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Controversial condo decision in Vancouver’s Chinatown may be ‘unprecedented’

A Chinese-Canadian memorial stands next to an empty lot where Beedie Development hopes to build a nine-storey condo in Vancouver's Chinatown.

Rafal Gerszak/The Globe and Mail

A decision expected Monday about a controversial building project in Vancouver's Chinatown will be a history-making one.

If the city's development-permit board decides to allow the nine-storey condo proposal by Beedie Development to go ahead next to Chinatown's war memorial on Keefer Street, it will prompt outrage from the opponents who turned out to speak against it last week at an unusual nine-hour hearing.

But if the board were to reject the proposed building, it would be "unprecedented," according to a former city planning director.

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That's because the building was redesigned to strictly comply with the Chinatown zoning bylaw, after an earlier version of the building – which needed special permission because it was planned to be higher in exchange for including social housing – was rejected by city councillors.

It's now up to the development-permit board, a group of city top managers, to decide the fate of the proposal, which now has no social housing incorporated.

That group has limited scope. It can't redo zoning or turn down a project except if it hasn't complied with the zoning bylaw.

The board "is not designed to turn it down if [the developer] followed the guidelines. They can't reject it for a political decision," said Ray Spaxman.

Other former development-permit board members and lawyers also said that the board will have to be extremely cautious in its decision or risk a lawsuit by the developer.

The board does have some discretion in its decisions, they say. But, more typically, it is likely to require certain design changes to a building rather than rejecting it outright.

"If there's a staff recommendation for approval and everything is complying, it would be very unusual for them to reject it outright," said Michael Geller, an architect and developer who has been on the advisory committee to the board.

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He said the board could set some conditions. However, most of the opponents didn't make arguments about the zoning or changes they wanted to see. They argued that the building should be rejected outright because the site it sits on is too important to the future of Chinatown.

Even when the board sets conditions, those can end up being challenged by a developer.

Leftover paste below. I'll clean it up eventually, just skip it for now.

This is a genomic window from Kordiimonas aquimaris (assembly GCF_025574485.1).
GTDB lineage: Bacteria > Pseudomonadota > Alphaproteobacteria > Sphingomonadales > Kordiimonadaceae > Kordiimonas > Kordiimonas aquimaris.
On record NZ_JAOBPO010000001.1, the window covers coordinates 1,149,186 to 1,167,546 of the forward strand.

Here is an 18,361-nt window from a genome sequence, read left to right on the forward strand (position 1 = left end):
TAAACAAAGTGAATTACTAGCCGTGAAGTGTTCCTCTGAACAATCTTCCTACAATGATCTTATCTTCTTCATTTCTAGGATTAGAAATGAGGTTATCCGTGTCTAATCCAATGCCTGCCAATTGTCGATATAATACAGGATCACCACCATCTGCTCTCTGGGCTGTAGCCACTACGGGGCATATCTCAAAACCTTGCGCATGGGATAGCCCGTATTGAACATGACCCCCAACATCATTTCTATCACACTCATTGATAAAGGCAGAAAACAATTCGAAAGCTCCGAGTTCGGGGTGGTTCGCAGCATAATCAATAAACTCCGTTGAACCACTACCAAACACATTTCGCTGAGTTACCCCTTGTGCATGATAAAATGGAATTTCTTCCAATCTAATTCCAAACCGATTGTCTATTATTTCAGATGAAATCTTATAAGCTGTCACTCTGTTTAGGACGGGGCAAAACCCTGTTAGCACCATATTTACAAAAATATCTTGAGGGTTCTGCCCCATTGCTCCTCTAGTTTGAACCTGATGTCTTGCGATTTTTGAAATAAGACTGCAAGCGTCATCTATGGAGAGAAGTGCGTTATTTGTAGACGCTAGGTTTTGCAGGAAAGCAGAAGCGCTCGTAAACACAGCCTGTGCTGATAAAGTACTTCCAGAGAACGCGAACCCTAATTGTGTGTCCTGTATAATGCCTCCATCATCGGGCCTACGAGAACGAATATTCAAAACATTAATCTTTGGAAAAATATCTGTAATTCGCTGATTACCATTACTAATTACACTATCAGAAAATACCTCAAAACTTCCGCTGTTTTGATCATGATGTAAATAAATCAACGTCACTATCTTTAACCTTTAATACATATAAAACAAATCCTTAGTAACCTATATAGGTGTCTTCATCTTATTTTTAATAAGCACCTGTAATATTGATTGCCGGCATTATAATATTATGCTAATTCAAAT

In a 2005 case that many lawyers look at, Vancouver was sued by a property owner and lost when it tried to get an oil company to remediate a street near the gas station it owned.

Imperial Oil argued, successfully, that the board had gone too far with its conditions.

"If they go overboard, the developer can challenge that. It's not absolute discretion," said municipal-law specialist Olga Rivkin.

On the other hand, she said, there is a grey zone in Vancouver's zoning bylaws. One section says the board has the discretion to refuse a project if it would "adversely affect public amenity."

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That's not defined and there are no cases anyone can remember where that section was used.

"The board may consider the effect on public amenities, which may be significant," said Ms. Rivkin.

Mr. Spaxman, the city's planning director in the 1970s and 80s, has remained connected to Chinatown and the Downtown Eastside, sometimes as a city consultant, sometimes as a participant in community efforts to shape planning in the area.

He says the city made a mistake when it approved the overall plan for Chinatown in 2011 that allowed taller buildings in some areas, even though Chinese business groups had pushed for that and many other Chinese community organizations had supported it.

But, he said, the city never did a thorough study to look at the pros and cons of that plan. If that had been done, it could have identified the problems that emerged later.

The Beedie project became a target of opposition the last three years, after three condo projects were built on Main Street that many came to see as too big, out of keeping with Chinatown character, and not providing the kinds of community benefits people thought would come with development.

As well, a new group of young people, many of them second- and third-generation Chinese, has emerged as a force trying to save the traditional Chinatown that they remember.

The opposition has been successful in one way. City staff are working on modifications to the Chinatown zoning plan, something that even original supporters in Chinatown say is needed.

But there are still at least two buildings – the Beedie project included – where developers have applied under the current zoning bylaw.

Entrepreneurs, developers and more affluent residents have been moving into Vancouver’s notorious Downtown Eastside at an accelerating rate. Activist Fraser Stuart says the changes are displacing longer-term residents. The Canadian Press
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